Special congrats to:

Chloe Garcia Roberts for her translation of Escalating Derangements of My Contemporaries by the 9th century Classical Chinese poet Li Shangyin. Garcia Roberts’ translation of these spare, immediate poem-lists is lyrical and intuitive. (To be published by New Directions)

Not Poor: Indications

Thoroughbreds sighing.
Wax tears on candles.
Chestnut shells.
Lychee husks.
Stacks and heaps of money, rice.
Mother of pearl hairpins, abandoned.
Jargon of orioles, swallows.
Eddies of fallen blossoms.
Songs sung atop a tall building.
Books read aloud.
Sounds of grinding medicine, rolling tea.

Eleanor Goodman for Something Crosses My Mind, selected poems of Wang Xiaoni. Xiaoni’s sharp apprehensions of daily life have made her, since the 1970s, one of China’s most influential poets. Goodman’s pitch-perfect translation makes Xiaoni’s work available for the first time in book form in English. (To be published by Zephyr Press)

Typhoon, No. 1

The night of the typhoon, the sky was full, the world destroyed.

From west to east, herds of black cattle rolled on their heads
the wind’s hoofs beat at the windows
everything on the ground rose to the sky.

The people were packed into the night
the night was packed into an exploding drum.
The wildly arrogant air
presented rolling tanks from another world.
There was no sign of resistance
that’s just the way the extraordinary happens.

And also:

Jeremy Tiang for Nine Buildings by Chinese playwright Zou Jingzhi. These blunt, tamped-down translations of tales of youth during cultural revolution in Beijing address the grim cruelty of that time. Tiang’s language has a tang and matter-of-factness that effectively communicates the harshness of this text. (Available for publication)

Spotlight on Literary Translator Lucas Klein

from Intralingo:

Spotlight on Literary Translators is a regular feature here at Intralingo. The aim of these interviews is to get the word out about our profession and the works we bring into other languages. The insight the interviewees provide is also sure to help all of us who are aspiring or established literary translators. Enjoy!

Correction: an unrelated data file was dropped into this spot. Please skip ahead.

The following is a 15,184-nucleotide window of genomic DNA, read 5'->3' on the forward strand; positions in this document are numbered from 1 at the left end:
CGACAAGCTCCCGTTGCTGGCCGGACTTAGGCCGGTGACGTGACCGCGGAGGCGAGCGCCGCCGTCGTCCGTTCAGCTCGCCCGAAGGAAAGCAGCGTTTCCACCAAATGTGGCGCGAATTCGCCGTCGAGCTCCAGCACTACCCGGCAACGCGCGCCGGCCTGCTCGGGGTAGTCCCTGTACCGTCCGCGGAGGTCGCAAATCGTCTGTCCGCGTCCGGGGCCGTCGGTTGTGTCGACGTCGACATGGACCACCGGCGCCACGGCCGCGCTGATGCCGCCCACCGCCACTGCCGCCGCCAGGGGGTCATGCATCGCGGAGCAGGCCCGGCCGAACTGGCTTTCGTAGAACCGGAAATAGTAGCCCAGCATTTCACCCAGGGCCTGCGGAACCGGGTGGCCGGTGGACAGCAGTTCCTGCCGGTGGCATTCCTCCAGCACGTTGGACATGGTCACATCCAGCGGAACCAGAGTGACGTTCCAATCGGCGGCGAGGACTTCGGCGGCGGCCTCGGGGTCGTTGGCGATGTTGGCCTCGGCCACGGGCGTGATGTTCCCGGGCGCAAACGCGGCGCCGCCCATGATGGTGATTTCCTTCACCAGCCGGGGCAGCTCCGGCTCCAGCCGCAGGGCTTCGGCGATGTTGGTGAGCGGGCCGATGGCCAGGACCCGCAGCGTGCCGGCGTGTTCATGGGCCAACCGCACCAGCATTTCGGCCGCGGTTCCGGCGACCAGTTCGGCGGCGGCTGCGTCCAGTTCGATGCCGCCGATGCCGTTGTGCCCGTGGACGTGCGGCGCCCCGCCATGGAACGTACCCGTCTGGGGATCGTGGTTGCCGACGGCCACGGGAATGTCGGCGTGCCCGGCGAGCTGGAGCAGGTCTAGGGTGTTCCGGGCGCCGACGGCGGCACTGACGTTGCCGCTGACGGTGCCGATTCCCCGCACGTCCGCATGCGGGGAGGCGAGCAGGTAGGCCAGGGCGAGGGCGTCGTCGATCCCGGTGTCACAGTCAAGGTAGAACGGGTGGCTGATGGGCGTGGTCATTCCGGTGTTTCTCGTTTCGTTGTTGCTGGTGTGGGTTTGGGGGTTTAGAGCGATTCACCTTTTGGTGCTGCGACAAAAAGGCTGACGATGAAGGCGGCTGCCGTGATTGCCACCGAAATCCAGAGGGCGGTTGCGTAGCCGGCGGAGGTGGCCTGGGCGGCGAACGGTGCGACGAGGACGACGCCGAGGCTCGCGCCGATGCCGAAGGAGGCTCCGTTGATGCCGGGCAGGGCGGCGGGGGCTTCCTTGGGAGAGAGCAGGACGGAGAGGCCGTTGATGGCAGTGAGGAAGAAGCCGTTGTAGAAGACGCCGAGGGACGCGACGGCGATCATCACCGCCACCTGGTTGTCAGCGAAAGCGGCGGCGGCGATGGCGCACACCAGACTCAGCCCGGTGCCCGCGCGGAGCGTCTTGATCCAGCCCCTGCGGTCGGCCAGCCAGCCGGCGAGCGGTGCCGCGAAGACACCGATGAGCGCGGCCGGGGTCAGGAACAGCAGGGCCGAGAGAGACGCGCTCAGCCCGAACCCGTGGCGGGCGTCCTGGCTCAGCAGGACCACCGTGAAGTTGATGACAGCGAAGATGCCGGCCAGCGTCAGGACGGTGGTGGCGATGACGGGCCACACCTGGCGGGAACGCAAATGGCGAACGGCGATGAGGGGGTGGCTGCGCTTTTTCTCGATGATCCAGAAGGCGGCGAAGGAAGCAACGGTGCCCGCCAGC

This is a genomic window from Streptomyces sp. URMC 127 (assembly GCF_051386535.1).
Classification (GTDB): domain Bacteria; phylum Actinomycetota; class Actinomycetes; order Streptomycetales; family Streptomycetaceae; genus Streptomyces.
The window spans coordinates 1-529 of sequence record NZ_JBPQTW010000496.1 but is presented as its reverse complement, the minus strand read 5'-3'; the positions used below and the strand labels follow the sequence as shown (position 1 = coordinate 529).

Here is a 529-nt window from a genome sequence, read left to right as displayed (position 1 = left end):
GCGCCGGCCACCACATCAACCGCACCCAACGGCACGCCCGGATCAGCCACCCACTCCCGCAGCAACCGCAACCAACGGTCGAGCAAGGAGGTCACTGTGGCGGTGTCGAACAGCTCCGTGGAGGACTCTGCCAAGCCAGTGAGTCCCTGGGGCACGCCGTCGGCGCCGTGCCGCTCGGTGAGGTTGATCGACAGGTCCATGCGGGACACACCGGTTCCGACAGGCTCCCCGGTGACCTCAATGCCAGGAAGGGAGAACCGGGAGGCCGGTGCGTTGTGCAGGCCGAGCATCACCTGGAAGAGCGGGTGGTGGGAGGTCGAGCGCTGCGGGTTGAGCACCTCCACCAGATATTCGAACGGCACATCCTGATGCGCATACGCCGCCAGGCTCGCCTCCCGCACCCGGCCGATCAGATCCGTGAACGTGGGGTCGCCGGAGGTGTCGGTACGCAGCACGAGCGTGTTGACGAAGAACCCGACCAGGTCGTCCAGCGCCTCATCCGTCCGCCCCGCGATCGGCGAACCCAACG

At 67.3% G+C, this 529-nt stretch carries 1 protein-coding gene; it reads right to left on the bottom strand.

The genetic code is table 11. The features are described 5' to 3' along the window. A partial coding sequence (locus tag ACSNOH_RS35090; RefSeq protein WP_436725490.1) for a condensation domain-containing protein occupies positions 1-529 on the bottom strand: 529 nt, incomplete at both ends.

Spotlight on Literary Translator Lucas Klein

LC: What language(s) and genres do you translate?

LK: The languages I translate from are classical and modern Chinese. By classical I mean wenyanwen, or what’s sometimes called “literary Chinese,” and which was the written language of all formal and literary writing from the bronze age to the early twentieth century; despite the fact that it’s the same language and the grammar stayed the same for thousands of years, vocabulary and especially linguistic conventions did change, which means someone might be more familiar with some periods than others, and I’m most comfortable with writing from the Tang (618 – 907).


By modern I mean standard written Chinese, which is closest to Mandarin or Putonghua when spoken, but which is also what Cantonese looks like when it’s written formally (that is, I can translate from formal written Cantonese, even though I can’t speak it very well; I suppose I could translate from colloquial Cantonese if it were written down, but it would take a very long time, and there’s not much literature written in the Cantonese vernacular. I notice I’m going into this much detail only because I’ve been living in Hong Kong for two and a half years).

My main interest as far as genre goes is poetry, both medieval and modern / contemporary. Modern poetry is usually written in modern Chinese, though poetry in classical Chinese still gets written today. I’ve also published translations of short stories, essays, non-fiction, and academic prose from modern Chinese, and prose from classical Chinese.

After I lived in Paris a decade ago a non-literary translation I did from French was published, and I think I had a couple poems translated from French published as well, but I couldn’t really do that again.

LC: How did you get started as a literary translator?

When I was an undergrad, double-majoring in Literary Studies and Chinese, and taking creative writing classes here and there on the side, I decided that literary translation must be the hardest kind of writing there was, and therefore the most interesting. My logic was that you had to produce something that was almost as good as the original, but not so good that it would take the place of the original and keep people from learning that language so they could read it as it was originally written. I’m not sure what I think about that anymore, but I remember it being a revelation.